When I first discovered the world of mudding many years ago, I went through a short stint in which I tried dozens of different muds including Achaea, Dartmud, Materia Magica, and some different versions of WoT, to name a few of the more well known ones. Each of which had their own points of greatness, but also major detractors, which led me to constantly trying new muds. About a year ago, however, I came to Armageddon and found that not only did it possess all of the positive features of the other muds, it lacked all of their weaknesses as well.
The way this mud is set it, the ideology of hacking and slashing for experience and equipment become obsolete. Taking a new, untrained character out of any major city to hunt for monsters will lead to a quick death by a NPC creature or a PC raider. Not only that, killing monsters does you very little good in terms of acquiring new equipment or money, as, adhering to the realism of the game, animals do not magically drop coins and fantastic weapons when killed. Mindlessly kill a NPC in the city or fail an attempt to steal from one will cause you to be branded a criminal and youíll be arrested unless youíre really good at what you do. That said, there are hunters or, in the case of massive monsters, whole hunting parties who leave the confines of the cities to hunt for creatures, a task for which they are rewarded with the valuable skins and bones which they can craft or sell to merchants later on. If youíre avoiding the monsters outside of the city by staying within the city walls, youíre not much safer; offend a noble and become the target of a carefully plotted assassination. Sneaking thieves and brutal, powerful Templar law enforcers will also make sure youíre well entertained.
In terms of the roles that a character can take on, Armageddon, though lacking the hundreds of different guilds and dozens of different races of a few other muds, has quite a numerous amount of incredibly well developed race and guild combinations. The mud breaks traditional molds of small, kind, druidish elves and wise, mountain dwelling dwarves with tall, untrusted, thieving back stabbers and stubborn, bald, single-minded dwarves. Each race has itís own unique characteristics and histories to match. The guilds a character may take on are detailed as well. From lock-picking burglars, to foraging and hunting rangers, each has their own set of abilities and talents. You can play a merchant and travel between the cities and many desert outposts, trading your way to riches, or become a pampered noble, allowing other players to cater to your every need. Role-play is highly enforced and expected by both the staff and the players themselves and the plot lines are many and world changing. Every action of a fellow gamers will be supported by distinct emotes and well thought out roles.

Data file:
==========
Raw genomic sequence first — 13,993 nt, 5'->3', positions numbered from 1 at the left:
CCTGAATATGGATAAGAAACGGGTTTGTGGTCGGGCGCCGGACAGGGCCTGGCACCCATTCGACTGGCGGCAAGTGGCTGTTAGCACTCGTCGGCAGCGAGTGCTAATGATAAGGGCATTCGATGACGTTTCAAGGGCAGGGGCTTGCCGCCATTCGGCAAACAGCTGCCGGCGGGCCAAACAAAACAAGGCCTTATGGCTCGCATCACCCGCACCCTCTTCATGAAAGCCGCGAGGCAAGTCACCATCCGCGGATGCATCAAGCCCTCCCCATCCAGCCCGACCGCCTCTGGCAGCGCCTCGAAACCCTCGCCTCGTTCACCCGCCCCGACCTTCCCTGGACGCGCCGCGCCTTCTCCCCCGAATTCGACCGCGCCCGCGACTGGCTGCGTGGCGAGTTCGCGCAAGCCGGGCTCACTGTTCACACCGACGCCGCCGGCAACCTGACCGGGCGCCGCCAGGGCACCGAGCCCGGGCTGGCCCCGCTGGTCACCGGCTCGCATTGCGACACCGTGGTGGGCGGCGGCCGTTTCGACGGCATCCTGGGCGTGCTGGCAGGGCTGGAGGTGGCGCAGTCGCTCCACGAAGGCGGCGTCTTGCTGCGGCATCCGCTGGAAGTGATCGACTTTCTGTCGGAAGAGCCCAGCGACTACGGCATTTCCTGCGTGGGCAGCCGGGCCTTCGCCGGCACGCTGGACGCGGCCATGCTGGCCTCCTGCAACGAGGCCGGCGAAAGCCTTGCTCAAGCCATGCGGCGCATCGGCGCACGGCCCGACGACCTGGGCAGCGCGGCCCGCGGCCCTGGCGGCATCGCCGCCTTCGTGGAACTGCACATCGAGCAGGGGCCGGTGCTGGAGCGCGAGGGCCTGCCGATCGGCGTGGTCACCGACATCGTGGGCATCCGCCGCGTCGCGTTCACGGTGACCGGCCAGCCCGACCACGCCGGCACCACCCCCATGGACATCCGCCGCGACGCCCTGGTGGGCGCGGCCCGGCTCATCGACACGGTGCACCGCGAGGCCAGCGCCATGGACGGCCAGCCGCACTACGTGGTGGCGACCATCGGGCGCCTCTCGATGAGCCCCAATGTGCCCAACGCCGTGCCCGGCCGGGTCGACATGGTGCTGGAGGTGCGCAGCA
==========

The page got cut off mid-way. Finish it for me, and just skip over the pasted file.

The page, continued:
Every room and item, generic of player-made, is intricately described and detailed in every possible way. Not to mention the NPCs who are equipped with clothing and weapons and uniquely characterized. When someone speaks about a particular merchant by name or description on the GDB board, an out of game place where questions, input, and ideas can be discussed, all the other players immediately know who is being refereed to. That is the level of detail that even the most miniscule of NPC characters is given.
The staff members of Armageddon are very dedicated, and, as far as I know, monitor the game at all hours of the day, every day of the week. How do I know this? Because there has never been a time when Iíve wished up for immortal assistance for help with the occasional bug or the animation of a NPC to help me role play and not gotten a response.
Now, if this game is so great, why am I sitting here writing a page long essay rather than playing it? Because the staff secretly gives you in game money to write them. (At least I wish they did, since this concept seems to work well by a certain mud I've played.) Well this is largely in part to the fact that deaths in the game are real and permanent. My character just died and to my knowledge, thereís no magic potion you can drink thatíll bring you back to life; although, I wouldnít be surprised if some method existed, given the large scope of the game. Creating a new character and getting it approved takes time and effort, an aspect of the game that, at first, kept me from playing it. In fact, itís very likely that the reason everyone isnít playing Armageddon is because it takes so much work to get started. After all, who wants to spend all that time and do all that work just to try a mud? But I can guarantee that the effort is well worth the time and is rewarded many times over with a great experience.